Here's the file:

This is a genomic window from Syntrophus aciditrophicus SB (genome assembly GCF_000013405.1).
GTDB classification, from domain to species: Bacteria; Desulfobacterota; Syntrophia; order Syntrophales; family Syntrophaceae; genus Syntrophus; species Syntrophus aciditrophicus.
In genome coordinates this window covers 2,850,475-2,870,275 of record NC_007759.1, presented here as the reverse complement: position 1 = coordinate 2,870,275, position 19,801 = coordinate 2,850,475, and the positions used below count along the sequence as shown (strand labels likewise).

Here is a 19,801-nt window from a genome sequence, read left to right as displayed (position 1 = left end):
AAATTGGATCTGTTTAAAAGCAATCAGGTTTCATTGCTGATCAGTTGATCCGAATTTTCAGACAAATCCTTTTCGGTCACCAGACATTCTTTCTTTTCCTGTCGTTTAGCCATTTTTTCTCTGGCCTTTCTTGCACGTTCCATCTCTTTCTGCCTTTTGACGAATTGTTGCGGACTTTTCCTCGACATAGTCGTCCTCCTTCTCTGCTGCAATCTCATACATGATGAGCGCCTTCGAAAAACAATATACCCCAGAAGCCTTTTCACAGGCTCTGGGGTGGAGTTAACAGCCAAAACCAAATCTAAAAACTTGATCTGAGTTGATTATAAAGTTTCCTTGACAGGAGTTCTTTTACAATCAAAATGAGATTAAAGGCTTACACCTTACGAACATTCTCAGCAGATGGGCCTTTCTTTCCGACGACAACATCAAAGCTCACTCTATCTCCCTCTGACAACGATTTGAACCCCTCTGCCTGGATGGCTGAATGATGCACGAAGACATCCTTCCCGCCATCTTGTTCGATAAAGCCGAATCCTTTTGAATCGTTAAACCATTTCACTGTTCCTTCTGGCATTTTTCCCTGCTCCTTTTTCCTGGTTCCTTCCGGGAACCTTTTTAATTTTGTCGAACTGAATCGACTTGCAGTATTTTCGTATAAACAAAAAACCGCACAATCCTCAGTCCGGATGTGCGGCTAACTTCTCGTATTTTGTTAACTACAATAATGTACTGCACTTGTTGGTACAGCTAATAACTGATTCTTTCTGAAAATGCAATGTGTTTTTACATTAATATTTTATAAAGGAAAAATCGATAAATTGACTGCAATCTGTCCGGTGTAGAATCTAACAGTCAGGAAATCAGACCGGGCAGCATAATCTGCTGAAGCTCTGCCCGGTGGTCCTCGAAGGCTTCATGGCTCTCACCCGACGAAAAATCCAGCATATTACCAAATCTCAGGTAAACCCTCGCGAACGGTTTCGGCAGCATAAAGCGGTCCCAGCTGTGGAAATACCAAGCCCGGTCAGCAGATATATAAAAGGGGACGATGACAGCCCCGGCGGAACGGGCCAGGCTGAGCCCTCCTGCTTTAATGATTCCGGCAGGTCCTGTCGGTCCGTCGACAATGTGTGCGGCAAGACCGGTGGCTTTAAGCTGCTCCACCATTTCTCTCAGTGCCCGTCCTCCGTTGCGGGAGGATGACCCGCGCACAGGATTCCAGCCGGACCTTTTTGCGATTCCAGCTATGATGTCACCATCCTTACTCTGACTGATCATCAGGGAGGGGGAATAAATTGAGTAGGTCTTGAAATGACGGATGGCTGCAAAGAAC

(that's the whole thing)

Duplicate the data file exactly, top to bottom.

This is a genomic window from Syntrophus aciditrophicus SB (genome assembly GCF_000013405.1).
GTDB classification, from domain to species: Bacteria; Desulfobacterota; Syntrophia; order Syntrophales; family Syntrophaceae; genus Syntrophus; species Syntrophus aciditrophicus.
In genome coordinates this window covers 2,850,475-2,870,275 of record NC_007759.1, presented here as the reverse complement: position 1 = coordinate 2,870,275, position 19,801 = coordinate 2,850,475, and the positions used below count along the sequence as shown (strand labels likewise).

Here is a 19,801-nt window from a genome sequence, read left to right as displayed (position 1 = left end):
AAATTGGATCTGTTTAAAAGCAATCAGGTTTCATTGCTGATCAGTTGATCCGAATTTTCAGACAAATCCTTTTCGGTCACCAGACATTCTTTCTTTTCCTGTCGTTTAGCCATTTTTTCTCTGGCCTTTCTTGCACGTTCCATCTCTTTCTGCCTTTTGACGAATTGTTGCGGACTTTTCCTCGACATAGTCGTCCTCCTTCTCTGCTGCAATCTCATACATGATGAGCGCCTTCGAAAAACAATATACCCCAGAAGCCTTTTCACAGGCTCTGGGGTGGAGTTAACAGCCAAAACCAAATCTAAAAACTTGATCTGAGTTGATTATAAAGTTTCCTTGACAGGAGTTCTTTTACAATCAAAATGAGATTAAAGGCTTACACCTTACGAACATTCTCAGCAGATGGGCCTTTCTTTCCGACGACAACATCAAAGCTCACTCTATCTCCCTCTGACAACGATTTGAACCCCTCTGCCTGGATGGCTGAATGATGCACGAAGACATCCTTCCCGCCATCTTGTTCGATAAAGCCGAATCCTTTTGAATCGTTAAACCATTTCACTGTTCCTTCTGGCATTTTTCCCTGCTCCTTTTTCCTGGTTCCTTCCGGGAACCTTTTTAATTTTGTCGAACTGAATCGACTTGCAGTATTTTCGTATAAACAAAAAACCGCACAATCCTCAGTCCGGATGTGCGGCTAACTTCTCGTATTTTGTTAACTACAATAATGTACTGCACTTGTTGGTACAGCTAATAACTGATTCTTTCTGAAAATGCAATGTGTTTTTACATTAATATTTTATAAAGGAAAAATCGATAAATTGACTGCAATCTGTCCGGTGTAGAATCTAACAGTCAGGAAATCAGACCGGGCAGCATAATCTGCTGAAGCTCTGCCCGGTGGTCCTCGAAGGCTTCATGGCTCTCACCCGACGAAAAATCCAGCATATTACCAAATCTCAGGTAAACCCTCGCGAACGGTTTCGGCAGCATAAAGCGGTCCCAGCTGTGGAAATACCAAGCCCGGTCAGCAGATATATAAAAGGGGACGATGACAGCCCCGGCGGAACGGGCCAGGCTGAGCCCTCCTGCTTTAATGATTCCGGCAGGTCCTGTCGGTCCGTCGACAATGTGTGCGGCAAGACCGGTGGCTTTAAGCTGCTCCACCATTTCTCTCAGTGCCCGTCCTCCGTTGCGGGAGGATGACCCGCGCACAGGATTCCAGCCGGACCTTTTTGCGATTCCAGCTATGATGTCACCATCCTTACTCTGACTGATCATCAGGGAGGGGGAATAAATTGAGTAGGTCTTGAAATGACGGATGGCTGCAAAGAAC